The Prayer Book as Regula, a Slideshow

If the first Christians were Catholic, it was because of their threefold prayer life (Acts 2:42) seen as the total, systematic means for repentence and baptismal reality taught by Saint Peter and the Apostles. That is the template, or Regula (Rule), of Catholic life; the threefold Regula orders the repeatable dimensions of Baptism by which we repent: orders, that is, our baptismal life which is our true spirituality.

The Book of Common Prayer, being a Regula inherited primarily from the tradition of Saint Benedict, likewise orders in a unique way such a comprehensive corporate response, with emphases of its own yet leaving nothing fundamental out. Since A.D. 1549, it has been the dominant liturgical book for English Christians, and those in that tradition. Although in the 21st century we see a wide variety of international versions of the Prayer Book, what has held constant throughout is its fundamental ascetical principles and purpose. That is to say, it is a seasoned system for liturgical spirituality. In this slideshow, that liturgical spirituality is described within its historical context to properly answer the question, ‘What is the Prayer Book for?’

Our position: Catholic renewal within Anglican parochial tradition—that is, Catholic Anglican vitality—demands a more profound embrace of the total life of obedience ordered by Prayer Book heritage. This slideshow is intended as a substantial resource for that purpose. Veni, Creator Spiritus.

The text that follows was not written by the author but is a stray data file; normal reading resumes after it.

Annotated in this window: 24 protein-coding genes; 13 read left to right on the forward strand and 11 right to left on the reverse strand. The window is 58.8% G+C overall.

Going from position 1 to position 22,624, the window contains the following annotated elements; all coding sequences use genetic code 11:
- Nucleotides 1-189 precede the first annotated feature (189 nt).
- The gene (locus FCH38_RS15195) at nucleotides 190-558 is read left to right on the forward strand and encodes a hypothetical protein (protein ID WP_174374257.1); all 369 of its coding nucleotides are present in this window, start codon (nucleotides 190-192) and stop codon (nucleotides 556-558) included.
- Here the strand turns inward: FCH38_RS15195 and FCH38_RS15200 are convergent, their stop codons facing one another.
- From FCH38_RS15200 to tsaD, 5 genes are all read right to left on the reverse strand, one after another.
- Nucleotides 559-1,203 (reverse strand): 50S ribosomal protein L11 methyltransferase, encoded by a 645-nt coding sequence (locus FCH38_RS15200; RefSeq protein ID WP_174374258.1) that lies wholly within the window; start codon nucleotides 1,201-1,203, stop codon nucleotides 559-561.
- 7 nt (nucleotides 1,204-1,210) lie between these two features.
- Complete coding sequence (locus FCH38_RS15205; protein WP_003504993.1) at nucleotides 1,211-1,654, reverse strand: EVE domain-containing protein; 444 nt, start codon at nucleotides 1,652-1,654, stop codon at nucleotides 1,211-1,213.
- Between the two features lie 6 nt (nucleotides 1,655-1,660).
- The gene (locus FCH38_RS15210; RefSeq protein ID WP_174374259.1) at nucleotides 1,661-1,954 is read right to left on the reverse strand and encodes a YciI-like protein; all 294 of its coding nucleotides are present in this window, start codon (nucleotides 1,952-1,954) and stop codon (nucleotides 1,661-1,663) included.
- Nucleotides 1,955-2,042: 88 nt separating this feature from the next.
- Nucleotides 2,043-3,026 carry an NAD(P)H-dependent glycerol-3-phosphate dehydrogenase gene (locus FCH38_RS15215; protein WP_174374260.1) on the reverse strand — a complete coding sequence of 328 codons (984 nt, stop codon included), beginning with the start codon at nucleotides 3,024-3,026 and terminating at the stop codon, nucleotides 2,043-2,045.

“Because worship is the well-spring of all our activity, it is essential that we grow in our understanding and practice of personal prayer and corporate devotion. A cherished part of our heritage in the Anglican Communion is the Book of Common Prayer, which is a bond of unity between us and which provides the forms whereby we live the life of the Catholic Church
—Lambeth Conference 1958 Encyclical Letter of the Bishops

“So it is that the Benedictine Way really underlies the Book of Common Prayer, where the same trinity of liturgy, office and personal prayer is found for the joy of us all.”
—Archbishop Michael Ramsey, 15 July 1965 at Nashdom Abbey

“The Prayer Book system embodies the ethos of our Church which is founded on scripture, interpreted by tradition, which is not only articulated by the catholic creeds (perhaps more commonly used in the Prayer Book liturgies than in any other liturgical regime) but which is also expressed by the spirit-filled continuity of life in the Church and the ways in which we have sought together to respond to the demands of successive generations.”
—Bishop Richard Chartres from “Afterword” in The Book of Common Prayer: Past, Present, and Future, edited by Prudence Dailey. London: Continuum, 2011

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See also: What does Regula mean?

Icon by the hand of Monica Thornton.